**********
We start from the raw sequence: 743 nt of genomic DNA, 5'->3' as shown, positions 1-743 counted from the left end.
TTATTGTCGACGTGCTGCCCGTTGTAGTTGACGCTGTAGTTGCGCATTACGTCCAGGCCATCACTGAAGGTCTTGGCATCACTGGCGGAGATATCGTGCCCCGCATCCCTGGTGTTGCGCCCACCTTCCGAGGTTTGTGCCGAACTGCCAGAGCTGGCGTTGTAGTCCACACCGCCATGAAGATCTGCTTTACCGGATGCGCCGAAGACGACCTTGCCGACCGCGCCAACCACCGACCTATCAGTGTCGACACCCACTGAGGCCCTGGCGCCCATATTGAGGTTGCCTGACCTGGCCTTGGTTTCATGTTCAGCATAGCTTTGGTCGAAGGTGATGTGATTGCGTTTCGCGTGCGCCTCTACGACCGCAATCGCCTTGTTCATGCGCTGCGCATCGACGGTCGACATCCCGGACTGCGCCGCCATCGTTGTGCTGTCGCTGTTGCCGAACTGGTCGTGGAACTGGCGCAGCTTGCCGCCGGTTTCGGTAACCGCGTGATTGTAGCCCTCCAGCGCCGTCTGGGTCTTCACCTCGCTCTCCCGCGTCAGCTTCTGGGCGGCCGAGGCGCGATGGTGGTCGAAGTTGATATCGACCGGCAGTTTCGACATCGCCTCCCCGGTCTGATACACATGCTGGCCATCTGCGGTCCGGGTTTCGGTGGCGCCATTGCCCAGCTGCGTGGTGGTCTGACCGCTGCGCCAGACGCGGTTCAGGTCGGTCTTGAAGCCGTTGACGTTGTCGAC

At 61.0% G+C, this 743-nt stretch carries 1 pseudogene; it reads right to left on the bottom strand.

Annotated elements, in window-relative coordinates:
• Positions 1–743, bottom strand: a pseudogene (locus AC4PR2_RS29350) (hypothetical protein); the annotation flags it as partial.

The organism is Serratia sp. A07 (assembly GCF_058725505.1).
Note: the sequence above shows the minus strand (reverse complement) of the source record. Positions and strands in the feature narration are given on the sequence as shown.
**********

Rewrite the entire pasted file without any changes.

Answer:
We start from the raw sequence: 743 nt of genomic DNA, 5'->3' as shown, positions 1-743 counted from the left end.
TTATTGTCGACGTGCTGCCCGTTGTAGTTGACGCTGTAGTTGCGCATTACGTCCAGGCCATCACTGAAGGTCTTGGCATCACTGGCGGAGATATCGTGCCCCGCATCCCTGGTGTTGCGCCCACCTTCCGAGGTTTGTGCCGAACTGCCAGAGCTGGCGTTGTAGTCCACACCGCCATGAAGATCTGCTTTACCGGATGCGCCGAAGACGACCTTGCCGACCGCGCCAACCACCGACCTATCAGTGTCGACACCCACTGAGGCCCTGGCGCCCATATTGAGGTTGCCTGACCTGGCCTTGGTTTCATGTTCAGCATAGCTTTGGTCGAAGGTGATGTGATTGCGTTTCGCGTGCGCCTCTACGACCGCAATCGCCTTGTTCATGCGCTGCGCATCGACGGTCGACATCCCGGACTGCGCCGCCATCGTTGTGCTGTCGCTGTTGCCGAACTGGTCGTGGAACTGGCGCAGCTTGCCGCCGGTTTCGGTAACCGCGTGATTGTAGCCCTCCAGCGCCGTCTGGGTCTTCACCTCGCTCTCCCGCGTCAGCTTCTGGGCGGCCGAGGCGCGATGGTGGTCGAAGTTGATATCGACCGGCAGTTTCGACATCGCCTCCCCGGTCTGATACACATGCTGGCCATCTGCGGTCCGGGTTTCGGTGGCGCCATTGCCCAGCTGCGTGGTGGTCTGACCGCTGCGCCAGACGCGGTTCAGGTCGGTCTTGAAGCCGTTGACGTTGTCGAC

At 61.0% G+C, this 743-nt stretch carries 1 pseudogene; it reads right to left on the bottom strand.

Annotated elements, in window-relative coordinates:
• Positions 1–743, bottom strand: a pseudogene (locus AC4PR2_RS29350) (hypothetical protein); the annotation flags it as partial.

The organism is Serratia sp. A07 (assembly GCF_058725505.1).
Note: the sequence above shows the minus strand (reverse complement) of the source record. Positions and strands in the feature narration are given on the sequence as shown.